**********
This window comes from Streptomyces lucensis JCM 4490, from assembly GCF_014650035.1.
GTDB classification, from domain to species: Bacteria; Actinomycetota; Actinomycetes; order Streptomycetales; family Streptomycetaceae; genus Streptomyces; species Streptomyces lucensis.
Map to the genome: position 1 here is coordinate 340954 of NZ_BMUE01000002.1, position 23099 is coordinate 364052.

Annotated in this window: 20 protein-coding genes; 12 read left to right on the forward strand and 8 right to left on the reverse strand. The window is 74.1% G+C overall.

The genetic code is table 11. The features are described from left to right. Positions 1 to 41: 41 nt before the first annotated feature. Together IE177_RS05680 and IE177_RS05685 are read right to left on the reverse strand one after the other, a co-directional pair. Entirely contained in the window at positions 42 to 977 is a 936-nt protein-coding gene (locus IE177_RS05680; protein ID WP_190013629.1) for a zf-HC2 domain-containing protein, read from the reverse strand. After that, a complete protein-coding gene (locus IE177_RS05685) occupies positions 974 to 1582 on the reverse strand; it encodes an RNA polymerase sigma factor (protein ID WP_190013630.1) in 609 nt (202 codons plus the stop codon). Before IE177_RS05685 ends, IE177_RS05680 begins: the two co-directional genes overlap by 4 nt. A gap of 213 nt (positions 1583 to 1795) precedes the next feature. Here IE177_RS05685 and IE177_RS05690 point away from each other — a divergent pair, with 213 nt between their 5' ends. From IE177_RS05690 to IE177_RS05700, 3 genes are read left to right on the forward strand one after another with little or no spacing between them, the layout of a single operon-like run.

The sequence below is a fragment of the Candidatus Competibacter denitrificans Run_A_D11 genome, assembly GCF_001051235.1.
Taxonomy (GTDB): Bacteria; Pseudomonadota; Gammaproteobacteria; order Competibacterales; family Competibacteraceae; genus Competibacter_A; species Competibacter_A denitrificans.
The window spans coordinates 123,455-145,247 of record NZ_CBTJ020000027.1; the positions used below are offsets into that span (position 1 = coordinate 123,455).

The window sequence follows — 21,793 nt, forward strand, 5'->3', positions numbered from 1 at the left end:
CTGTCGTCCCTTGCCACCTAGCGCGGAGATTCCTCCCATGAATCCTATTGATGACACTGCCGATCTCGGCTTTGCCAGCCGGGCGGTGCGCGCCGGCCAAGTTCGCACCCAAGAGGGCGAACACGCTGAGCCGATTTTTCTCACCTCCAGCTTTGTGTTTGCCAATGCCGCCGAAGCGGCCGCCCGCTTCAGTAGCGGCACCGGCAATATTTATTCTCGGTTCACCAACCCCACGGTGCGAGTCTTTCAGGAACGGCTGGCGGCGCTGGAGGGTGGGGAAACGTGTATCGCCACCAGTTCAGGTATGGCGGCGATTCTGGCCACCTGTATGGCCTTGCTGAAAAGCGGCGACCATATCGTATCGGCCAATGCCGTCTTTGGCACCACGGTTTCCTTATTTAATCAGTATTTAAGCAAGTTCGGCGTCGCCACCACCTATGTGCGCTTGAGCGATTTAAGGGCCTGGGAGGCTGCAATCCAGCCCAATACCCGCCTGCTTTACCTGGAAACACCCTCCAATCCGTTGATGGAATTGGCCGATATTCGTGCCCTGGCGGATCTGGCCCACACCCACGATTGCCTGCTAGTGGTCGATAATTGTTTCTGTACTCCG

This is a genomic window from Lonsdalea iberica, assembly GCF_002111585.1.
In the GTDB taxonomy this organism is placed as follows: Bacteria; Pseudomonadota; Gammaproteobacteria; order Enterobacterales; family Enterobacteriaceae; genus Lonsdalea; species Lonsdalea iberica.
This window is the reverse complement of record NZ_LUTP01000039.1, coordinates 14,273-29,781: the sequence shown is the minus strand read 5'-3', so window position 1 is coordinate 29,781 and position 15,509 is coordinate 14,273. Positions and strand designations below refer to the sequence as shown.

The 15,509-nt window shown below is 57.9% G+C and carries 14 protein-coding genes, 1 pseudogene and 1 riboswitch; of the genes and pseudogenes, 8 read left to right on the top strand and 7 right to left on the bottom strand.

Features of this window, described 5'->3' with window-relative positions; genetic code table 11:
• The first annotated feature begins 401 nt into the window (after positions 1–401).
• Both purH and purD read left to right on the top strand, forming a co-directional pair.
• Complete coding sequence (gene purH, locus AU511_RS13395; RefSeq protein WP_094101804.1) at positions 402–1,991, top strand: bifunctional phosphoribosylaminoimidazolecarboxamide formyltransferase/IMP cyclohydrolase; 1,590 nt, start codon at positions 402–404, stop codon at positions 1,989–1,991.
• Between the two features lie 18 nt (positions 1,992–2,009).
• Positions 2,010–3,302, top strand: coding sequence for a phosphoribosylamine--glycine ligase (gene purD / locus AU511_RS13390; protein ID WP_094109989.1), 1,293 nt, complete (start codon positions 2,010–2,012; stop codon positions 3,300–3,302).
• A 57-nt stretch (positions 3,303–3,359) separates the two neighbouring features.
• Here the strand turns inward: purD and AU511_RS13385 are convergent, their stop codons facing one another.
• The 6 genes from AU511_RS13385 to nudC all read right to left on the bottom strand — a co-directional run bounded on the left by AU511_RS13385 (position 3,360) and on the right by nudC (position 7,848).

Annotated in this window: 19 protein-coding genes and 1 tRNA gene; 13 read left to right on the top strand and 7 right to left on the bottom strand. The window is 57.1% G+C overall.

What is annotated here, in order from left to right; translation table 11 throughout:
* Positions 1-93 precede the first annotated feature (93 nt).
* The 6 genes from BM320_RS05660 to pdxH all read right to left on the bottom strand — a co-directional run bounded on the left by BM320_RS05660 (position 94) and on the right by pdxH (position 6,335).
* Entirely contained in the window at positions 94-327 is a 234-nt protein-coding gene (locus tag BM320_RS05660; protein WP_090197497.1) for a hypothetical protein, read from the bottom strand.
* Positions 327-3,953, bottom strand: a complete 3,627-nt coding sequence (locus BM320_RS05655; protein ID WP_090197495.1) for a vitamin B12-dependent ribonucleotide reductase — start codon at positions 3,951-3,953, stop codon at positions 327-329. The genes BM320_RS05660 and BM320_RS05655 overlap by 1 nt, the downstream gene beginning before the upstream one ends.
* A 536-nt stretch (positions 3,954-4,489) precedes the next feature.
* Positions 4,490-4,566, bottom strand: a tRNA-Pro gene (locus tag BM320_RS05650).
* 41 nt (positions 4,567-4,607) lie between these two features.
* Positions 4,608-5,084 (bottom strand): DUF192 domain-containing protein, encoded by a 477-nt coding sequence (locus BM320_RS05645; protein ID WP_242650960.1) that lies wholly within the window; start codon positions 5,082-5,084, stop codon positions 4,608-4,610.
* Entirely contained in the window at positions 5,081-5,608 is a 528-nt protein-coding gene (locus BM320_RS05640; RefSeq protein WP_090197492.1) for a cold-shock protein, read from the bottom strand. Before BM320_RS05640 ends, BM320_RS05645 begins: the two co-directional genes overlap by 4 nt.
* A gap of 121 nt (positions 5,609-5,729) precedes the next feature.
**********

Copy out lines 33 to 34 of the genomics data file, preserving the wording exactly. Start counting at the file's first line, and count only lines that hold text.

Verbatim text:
* Positions 4,608-5,084 (bottom strand): DUF192 domain-containing protein, encoded by a 477-nt coding sequence (locus BM320_RS05645; protein ID WP_242650960.1) that lies wholly within the window; start codon positions 5,082-5,084, stop codon positions 4,608-4,610.
* Entirely contained in the window at positions 5,081-5,608 is a 528-nt protein-coding gene (locus BM320_RS05640; RefSeq protein WP_090197492.1) for a cold-shock protein, read from the bottom strand. Before BM320_RS05640 ends, BM320_RS05645 begins: the two co-directional genes overlap by 4 nt.